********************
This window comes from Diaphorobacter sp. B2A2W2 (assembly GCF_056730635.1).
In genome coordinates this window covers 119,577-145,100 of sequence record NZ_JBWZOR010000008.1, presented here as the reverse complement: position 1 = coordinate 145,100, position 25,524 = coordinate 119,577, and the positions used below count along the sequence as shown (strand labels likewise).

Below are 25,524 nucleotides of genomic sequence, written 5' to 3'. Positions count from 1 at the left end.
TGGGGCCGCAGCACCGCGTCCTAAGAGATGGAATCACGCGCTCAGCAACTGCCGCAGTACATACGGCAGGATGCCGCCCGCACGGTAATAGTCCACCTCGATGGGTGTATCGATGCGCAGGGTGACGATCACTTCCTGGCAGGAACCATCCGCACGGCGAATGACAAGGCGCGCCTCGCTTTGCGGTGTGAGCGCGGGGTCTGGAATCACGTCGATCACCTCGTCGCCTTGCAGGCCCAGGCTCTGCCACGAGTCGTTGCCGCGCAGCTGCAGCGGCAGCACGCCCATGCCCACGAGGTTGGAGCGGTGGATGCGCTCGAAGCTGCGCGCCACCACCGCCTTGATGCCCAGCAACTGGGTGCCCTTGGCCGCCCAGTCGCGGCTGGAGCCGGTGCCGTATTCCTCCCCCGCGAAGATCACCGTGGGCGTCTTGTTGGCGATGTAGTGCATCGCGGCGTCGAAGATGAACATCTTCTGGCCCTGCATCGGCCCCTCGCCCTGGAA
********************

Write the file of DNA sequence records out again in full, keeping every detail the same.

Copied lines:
This window comes from Diaphorobacter sp. B2A2W2 (assembly GCF_056730635.1).
In genome coordinates this window covers 119,577-145,100 of sequence record NZ_JBWZOR010000008.1, presented here as the reverse complement: position 1 = coordinate 145,100, position 25,524 = coordinate 119,577, and the positions used below count along the sequence as shown (strand labels likewise).

Below are 25,524 nucleotides of genomic sequence, written 5' to 3'. Positions count from 1 at the left end.
TGGGGCCGCAGCACCGCGTCCTAAGAGATGGAATCACGCGCTCAGCAACTGCCGCAGTACATACGGCAGGATGCCGCCCGCACGGTAATAGTCCACCTCGATGGGTGTATCGATGCGCAGGGTGACGATCACTTCCTGGCAGGAACCATCCGCACGGCGAATGACAAGGCGCGCCTCGCTTTGCGGTGTGAGCGCGGGGTCTGGAATCACGTCGATCACCTCGTCGCCTTGCAGGCCCAGGCTCTGCCACGAGTCGTTGCCGCGCAGCTGCAGCGGCAGCACGCCCATGCCCACGAGGTTGGAGCGGTGGATGCGCTCGAAGCTGCGCGCCACCACCGCCTTGATGCCCAGCAACTGGGTGCCCTTGGCCGCCCAGTCGCGGCTGGAGCCGGTGCCGTATTCCTCCCCCGCGAAGATCACCGTGGGCGTCTTGTTGGCGATGTAGTGCATCGCGGCGTCGAAGATGAACATCTTCTGGCCCTGCATCGGCCCCTCGCCCTGGAA